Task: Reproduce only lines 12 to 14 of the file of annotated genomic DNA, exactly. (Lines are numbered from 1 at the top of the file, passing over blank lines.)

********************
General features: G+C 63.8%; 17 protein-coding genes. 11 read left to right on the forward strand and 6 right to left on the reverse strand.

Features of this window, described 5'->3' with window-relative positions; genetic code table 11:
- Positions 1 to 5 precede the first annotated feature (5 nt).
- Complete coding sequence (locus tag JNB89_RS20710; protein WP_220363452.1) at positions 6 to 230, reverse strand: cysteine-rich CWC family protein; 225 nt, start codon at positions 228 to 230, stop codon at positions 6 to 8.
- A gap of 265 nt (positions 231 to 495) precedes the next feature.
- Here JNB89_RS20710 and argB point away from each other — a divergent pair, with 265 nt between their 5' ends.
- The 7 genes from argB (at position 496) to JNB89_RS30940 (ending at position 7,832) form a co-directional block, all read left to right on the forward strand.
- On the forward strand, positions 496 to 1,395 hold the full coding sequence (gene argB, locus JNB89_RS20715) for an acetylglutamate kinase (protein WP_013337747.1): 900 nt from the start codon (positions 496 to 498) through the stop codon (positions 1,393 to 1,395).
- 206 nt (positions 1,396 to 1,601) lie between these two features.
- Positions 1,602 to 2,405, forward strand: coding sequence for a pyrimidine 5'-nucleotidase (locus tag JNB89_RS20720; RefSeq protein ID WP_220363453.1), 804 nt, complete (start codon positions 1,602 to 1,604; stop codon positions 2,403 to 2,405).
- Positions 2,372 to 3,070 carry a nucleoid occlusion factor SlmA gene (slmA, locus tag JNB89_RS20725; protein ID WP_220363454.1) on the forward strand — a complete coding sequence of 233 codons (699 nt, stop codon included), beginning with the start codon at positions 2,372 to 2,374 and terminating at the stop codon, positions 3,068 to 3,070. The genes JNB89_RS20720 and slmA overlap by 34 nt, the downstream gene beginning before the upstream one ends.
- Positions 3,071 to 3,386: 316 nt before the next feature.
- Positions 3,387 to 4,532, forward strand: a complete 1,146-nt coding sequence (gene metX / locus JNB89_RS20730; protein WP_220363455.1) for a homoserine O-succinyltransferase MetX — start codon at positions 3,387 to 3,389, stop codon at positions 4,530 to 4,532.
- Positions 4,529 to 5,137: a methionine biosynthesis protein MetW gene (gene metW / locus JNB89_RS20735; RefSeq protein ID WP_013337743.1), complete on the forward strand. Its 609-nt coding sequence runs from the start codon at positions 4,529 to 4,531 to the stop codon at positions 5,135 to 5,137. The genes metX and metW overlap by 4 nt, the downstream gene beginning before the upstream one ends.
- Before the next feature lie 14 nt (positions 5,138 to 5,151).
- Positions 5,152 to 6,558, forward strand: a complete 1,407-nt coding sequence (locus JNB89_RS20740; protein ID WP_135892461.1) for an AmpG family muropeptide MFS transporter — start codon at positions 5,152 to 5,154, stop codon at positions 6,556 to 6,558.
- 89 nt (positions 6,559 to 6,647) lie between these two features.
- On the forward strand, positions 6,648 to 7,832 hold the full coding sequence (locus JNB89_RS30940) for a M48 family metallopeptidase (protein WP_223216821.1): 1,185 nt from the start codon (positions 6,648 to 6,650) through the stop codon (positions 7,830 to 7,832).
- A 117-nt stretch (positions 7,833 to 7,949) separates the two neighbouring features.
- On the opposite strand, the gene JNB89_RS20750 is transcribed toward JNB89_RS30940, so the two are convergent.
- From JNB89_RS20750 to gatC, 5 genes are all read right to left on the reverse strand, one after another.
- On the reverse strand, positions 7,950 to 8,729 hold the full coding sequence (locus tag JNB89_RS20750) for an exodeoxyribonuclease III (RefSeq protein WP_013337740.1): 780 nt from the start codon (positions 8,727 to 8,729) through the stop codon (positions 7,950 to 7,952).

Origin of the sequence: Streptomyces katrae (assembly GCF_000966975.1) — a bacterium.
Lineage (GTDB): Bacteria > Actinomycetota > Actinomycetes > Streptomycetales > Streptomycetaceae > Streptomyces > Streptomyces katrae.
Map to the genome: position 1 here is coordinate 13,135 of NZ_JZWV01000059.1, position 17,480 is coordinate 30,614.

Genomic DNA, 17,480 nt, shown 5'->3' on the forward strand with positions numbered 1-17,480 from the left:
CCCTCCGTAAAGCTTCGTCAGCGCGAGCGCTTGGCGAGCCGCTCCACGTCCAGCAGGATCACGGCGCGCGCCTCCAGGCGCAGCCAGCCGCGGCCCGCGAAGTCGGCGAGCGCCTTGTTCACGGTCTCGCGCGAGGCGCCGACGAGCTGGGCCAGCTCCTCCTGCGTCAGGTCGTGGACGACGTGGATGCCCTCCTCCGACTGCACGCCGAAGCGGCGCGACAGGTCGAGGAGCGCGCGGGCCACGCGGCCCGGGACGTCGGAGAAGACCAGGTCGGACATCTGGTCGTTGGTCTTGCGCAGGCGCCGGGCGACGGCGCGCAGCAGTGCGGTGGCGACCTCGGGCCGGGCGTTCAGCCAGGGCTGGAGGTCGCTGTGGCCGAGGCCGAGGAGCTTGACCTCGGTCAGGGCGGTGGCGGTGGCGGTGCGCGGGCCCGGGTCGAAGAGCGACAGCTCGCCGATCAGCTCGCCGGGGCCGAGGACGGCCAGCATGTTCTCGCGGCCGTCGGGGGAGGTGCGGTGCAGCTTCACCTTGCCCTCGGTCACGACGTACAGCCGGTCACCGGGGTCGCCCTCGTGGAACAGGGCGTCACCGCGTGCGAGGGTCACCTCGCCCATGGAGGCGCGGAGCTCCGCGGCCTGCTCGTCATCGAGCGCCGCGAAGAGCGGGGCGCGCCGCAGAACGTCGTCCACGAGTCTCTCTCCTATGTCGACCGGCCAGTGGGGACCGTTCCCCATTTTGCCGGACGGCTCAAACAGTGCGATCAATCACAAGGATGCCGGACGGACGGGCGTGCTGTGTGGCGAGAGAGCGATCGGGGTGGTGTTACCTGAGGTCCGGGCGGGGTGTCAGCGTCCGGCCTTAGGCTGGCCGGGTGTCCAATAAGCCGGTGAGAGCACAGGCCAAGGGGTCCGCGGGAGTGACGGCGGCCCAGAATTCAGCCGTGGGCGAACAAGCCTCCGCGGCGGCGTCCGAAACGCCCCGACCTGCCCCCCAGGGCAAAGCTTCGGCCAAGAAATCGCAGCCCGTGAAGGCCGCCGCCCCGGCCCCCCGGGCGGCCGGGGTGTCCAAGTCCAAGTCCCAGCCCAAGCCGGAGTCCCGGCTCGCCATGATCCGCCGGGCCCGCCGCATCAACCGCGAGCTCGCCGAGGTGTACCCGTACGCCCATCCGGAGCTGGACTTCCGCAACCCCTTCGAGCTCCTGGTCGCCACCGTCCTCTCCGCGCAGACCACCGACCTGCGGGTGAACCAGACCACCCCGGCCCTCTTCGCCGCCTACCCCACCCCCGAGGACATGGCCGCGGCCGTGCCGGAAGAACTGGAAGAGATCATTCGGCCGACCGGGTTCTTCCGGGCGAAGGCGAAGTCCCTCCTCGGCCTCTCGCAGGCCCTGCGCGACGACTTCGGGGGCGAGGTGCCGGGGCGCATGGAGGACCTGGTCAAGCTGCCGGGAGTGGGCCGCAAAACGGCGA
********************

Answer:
- Positions 3,071 to 3,386: 316 nt before the next feature.
- Positions 3,387 to 4,532, forward strand: a complete 1,146-nt coding sequence (gene metX / locus JNB89_RS20730; protein WP_220363455.1) for a homoserine O-succinyltransferase MetX — start codon at positions 3,387 to 3,389, stop codon at positions 4,530 to 4,532.
- Positions 4,529 to 5,137: a methionine biosynthesis protein MetW gene (gene metW / locus JNB89_RS20735; RefSeq protein ID WP_013337743.1), complete on the forward strand. Its 609-nt coding sequence runs from the start codon at positions 4,529 to 4,531 to the stop codon at positions 5,135 to 5,137. The genes metX and metW overlap by 4 nt, the downstream gene beginning before the upstream one ends.